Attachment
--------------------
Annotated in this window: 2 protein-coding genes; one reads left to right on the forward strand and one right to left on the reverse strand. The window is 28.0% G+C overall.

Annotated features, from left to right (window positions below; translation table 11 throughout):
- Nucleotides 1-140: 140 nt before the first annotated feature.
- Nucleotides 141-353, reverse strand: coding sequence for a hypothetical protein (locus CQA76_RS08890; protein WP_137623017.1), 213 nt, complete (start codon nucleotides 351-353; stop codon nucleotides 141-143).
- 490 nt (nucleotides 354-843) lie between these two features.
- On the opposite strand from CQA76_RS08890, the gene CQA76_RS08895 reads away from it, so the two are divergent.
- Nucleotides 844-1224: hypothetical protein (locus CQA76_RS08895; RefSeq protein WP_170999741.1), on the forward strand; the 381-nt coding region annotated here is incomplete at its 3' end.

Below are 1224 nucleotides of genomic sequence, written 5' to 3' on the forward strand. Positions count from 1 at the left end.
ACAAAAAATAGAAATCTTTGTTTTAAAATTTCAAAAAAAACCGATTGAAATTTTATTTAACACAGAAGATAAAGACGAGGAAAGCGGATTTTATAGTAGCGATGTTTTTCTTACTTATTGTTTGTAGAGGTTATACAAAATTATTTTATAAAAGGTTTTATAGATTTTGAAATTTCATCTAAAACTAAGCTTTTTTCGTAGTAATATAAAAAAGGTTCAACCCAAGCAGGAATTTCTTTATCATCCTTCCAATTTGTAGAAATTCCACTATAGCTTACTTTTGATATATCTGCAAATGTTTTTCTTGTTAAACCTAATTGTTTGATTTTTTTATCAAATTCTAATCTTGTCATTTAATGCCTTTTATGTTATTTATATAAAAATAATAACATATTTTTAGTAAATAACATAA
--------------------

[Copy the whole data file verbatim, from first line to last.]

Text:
Annotated in this window: 2 protein-coding genes; one reads left to right on the forward strand and one right to left on the reverse strand. The window is 28.0% G+C overall.

Annotated features, from left to right (window positions below; translation table 11 throughout):
- Nucleotides 1-140: 140 nt before the first annotated feature.
- Nucleotides 141-353, reverse strand: coding sequence for a hypothetical protein (locus CQA76_RS08890; protein WP_137623017.1), 213 nt, complete (start codon nucleotides 351-353; stop codon nucleotides 141-143).
- 490 nt (nucleotides 354-843) lie between these two features.
- On the opposite strand from CQA76_RS08890, the gene CQA76_RS08895 reads away from it, so the two are divergent.
- Nucleotides 844-1224: hypothetical protein (locus CQA76_RS08895; RefSeq protein WP_170999741.1), on the forward strand; the 381-nt coding region annotated here is incomplete at its 3' end.

Below are 1224 nucleotides of genomic sequence, written 5' to 3' on the forward strand. Positions count from 1 at the left end.
ACAAAAAATAGAAATCTTTGTTTTAAAATTTCAAAAAAAACCGATTGAAATTTTATTTAACACAGAAGATAAAGACGAGGAAAGCGGATTTTATAGTAGCGATGTTTTTCTTACTTATTGTTTGTAGAGGTTATACAAAATTATTTTATAAAAGGTTTTATAGATTTTGAAATTTCATCTAAAACTAAGCTTTTTTCGTAGTAATATAAAAAAGGTTCAACCCAAGCAGGAATTTCTTTATCATCCTTCCAATTTGTAGAAATTCCACTATAGCTTACTTTTGATATATCTGCAAATGTTTTTCTTGTTAAACCTAATTGTTTGATTTTTTTATCAAATTCTAATCTTGTCATTTAATGCCTTTTATGTTATTTATATAAAAATAATAACATATTTTTAGTAAATAACATAA